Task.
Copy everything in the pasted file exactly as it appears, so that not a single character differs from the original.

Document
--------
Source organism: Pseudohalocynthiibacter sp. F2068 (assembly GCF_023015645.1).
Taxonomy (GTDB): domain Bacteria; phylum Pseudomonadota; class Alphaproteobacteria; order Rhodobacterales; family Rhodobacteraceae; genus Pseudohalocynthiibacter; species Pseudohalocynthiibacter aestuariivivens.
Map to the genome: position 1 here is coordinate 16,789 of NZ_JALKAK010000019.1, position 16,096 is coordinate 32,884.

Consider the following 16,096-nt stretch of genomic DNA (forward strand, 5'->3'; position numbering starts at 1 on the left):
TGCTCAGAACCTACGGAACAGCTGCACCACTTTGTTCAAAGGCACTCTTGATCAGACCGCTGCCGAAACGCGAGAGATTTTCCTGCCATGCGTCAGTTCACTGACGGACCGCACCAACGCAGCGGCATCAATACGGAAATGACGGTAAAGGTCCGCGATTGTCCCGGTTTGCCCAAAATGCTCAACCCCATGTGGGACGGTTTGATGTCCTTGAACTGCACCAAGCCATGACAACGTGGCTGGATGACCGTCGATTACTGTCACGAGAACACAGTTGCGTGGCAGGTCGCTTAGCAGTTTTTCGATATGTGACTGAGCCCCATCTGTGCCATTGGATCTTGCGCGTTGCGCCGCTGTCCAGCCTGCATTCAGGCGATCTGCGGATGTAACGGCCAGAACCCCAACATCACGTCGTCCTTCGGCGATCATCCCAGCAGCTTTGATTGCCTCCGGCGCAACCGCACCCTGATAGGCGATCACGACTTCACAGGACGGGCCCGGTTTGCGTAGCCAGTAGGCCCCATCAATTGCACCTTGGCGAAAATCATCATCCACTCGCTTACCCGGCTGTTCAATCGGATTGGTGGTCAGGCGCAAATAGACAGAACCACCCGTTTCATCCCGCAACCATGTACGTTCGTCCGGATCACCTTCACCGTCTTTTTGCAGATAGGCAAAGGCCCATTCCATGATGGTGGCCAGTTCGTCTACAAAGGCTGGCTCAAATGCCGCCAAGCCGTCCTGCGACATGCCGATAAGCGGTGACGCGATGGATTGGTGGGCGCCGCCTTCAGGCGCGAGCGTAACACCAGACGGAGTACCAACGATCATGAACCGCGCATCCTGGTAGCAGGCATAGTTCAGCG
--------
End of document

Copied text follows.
Source organism: Pseudohalocynthiibacter sp. F2068 (assembly GCF_023015645.1).
Taxonomy (GTDB): domain Bacteria; phylum Pseudomonadota; class Alphaproteobacteria; order Rhodobacterales; family Rhodobacteraceae; genus Pseudohalocynthiibacter; species Pseudohalocynthiibacter aestuariivivens.
Map to the genome: position 1 here is coordinate 16,789 of NZ_JALKAK010000019.1, position 16,096 is coordinate 32,884.

Consider the following 16,096-nt stretch of genomic DNA (forward strand, 5'->3'; position numbering starts at 1 on the left):
TGCTCAGAACCTACGGAACAGCTGCACCACTTTGTTCAAAGGCACTCTTGATCAGACCGCTGCCGAAACGCGAGAGATTTTCCTGCCATGCGTCAGTTCACTGACGGACCGCACCAACGCAGCGGCATCAATACGGAAATGACGGTAAAGGTCCGCGATTGTCCCGGTTTGCCCAAAATGCTCAACCCCATGTGGGACGGTTTGATGTCCTTGAACTGCACCAAGCCATGACAACGTGGCTGGATGACCGTCGATTACTGTCACGAGAACACAGTTGCGTGGCAGGTCGCTTAGCAGTTTTTCGATATGTGACTGAGCCCCATCTGTGCCATTGGATCTTGCGCGTTGCGCCGCTGTCCAGCCTGCATTCAGGCGATCTGCGGATGTAACGGCCAGAACCCCAACATCACGTCGTCCTTCGGCGATCATCCCAGCAGCTTTGATTGCCTCCGGCGCAACCGCACCCTGATAGGCGATCACGACTTCACAGGACGGGCCCGGTTTGCGTAGCCAGTAGGCCCCATCAATTGCACCTTGGCGAAAATCATCATCCACTCGCTTACCCGGCTGTTCAATCGGATTGGTGGTCAGGCGCAAATAGACAGAACCACCCGTTTCATCCCGCAACCATGTACGTTCGTCCGGATCACCTTCACCGTCTTTTTGCAGATAGGCAAAGGCCCATTCCATGATGGTGGCCAGTTCGTCTACAAAGGCTGGCTCAAATGCCGCCAAGCCGTCCTGCGACATGCCGATAAGCGGTGACGCGATGGATTGGTGGGCGCCGCCTTCAGGCGCGAGCGTAACACCAGACGGAGTACCAACGATCATGAACCGCGCATCCTGGTAGCAGGCATAGTTCAGCG